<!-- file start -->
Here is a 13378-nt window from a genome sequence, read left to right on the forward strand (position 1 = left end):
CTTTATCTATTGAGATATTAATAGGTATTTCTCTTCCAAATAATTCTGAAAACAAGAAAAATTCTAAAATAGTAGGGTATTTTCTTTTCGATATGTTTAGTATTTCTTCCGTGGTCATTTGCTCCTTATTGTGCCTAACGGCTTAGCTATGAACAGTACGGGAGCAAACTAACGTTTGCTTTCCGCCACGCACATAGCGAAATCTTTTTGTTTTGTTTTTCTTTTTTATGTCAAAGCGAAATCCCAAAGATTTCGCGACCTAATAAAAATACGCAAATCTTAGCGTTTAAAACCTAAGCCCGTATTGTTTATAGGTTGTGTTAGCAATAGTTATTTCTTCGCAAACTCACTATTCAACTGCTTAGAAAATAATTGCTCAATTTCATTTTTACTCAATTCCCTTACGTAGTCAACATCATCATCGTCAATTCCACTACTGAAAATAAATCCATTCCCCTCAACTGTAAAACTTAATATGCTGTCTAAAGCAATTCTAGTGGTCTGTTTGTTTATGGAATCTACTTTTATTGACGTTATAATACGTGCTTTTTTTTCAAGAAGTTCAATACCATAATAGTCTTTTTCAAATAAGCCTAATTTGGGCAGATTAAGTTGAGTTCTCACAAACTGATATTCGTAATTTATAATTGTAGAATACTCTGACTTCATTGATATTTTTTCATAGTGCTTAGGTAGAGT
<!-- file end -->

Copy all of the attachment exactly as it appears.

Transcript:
Here is a 13378-nt window from a genome sequence, read left to right on the forward strand (position 1 = left end):
CTTTATCTATTGAGATATTAATAGGTATTTCTCTTCCAAATAATTCTGAAAACAAGAAAAATTCTAAAATAGTAGGGTATTTTCTTTTCGATATGTTTAGTATTTCTTCCGTGGTCATTTGCTCCTTATTGTGCCTAACGGCTTAGCTATGAACAGTACGGGAGCAAACTAACGTTTGCTTTCCGCCACGCACATAGCGAAATCTTTTTGTTTTGTTTTTCTTTTTTATGTCAAAGCGAAATCCCAAAGATTTCGCGACCTAATAAAAATACGCAAATCTTAGCGTTTAAAACCTAAGCCCGTATTGTTTATAGGTTGTGTTAGCAATAGTTATTTCTTCGCAAACTCACTATTCAACTGCTTAGAAAATAATTGCTCAATTTCATTTTTACTCAATTCCCTTACGTAGTCAACATCATCATCGTCAATTCCACTACTGAAAATAAATCCATTCCCCTCAACTGTAAAACTTAATATGCTGTCTAAAGCAATTCTAGTGGTCTGTTTGTTTATGGAATCTACTTTTATTGACGTTATAATACGTGCTTTTTTTTCAAGAAGTTCAATACCATAATAGTCTTTTTCAAATAAGCCTAATTTGGGCAGATTAAGTTGAGTTCTCACAAACTGATATTCGTAATTTATAATTGTAGAATACTCTGACTTCATTGATATTTTTTCATAGTGCTTAGGTAGAGT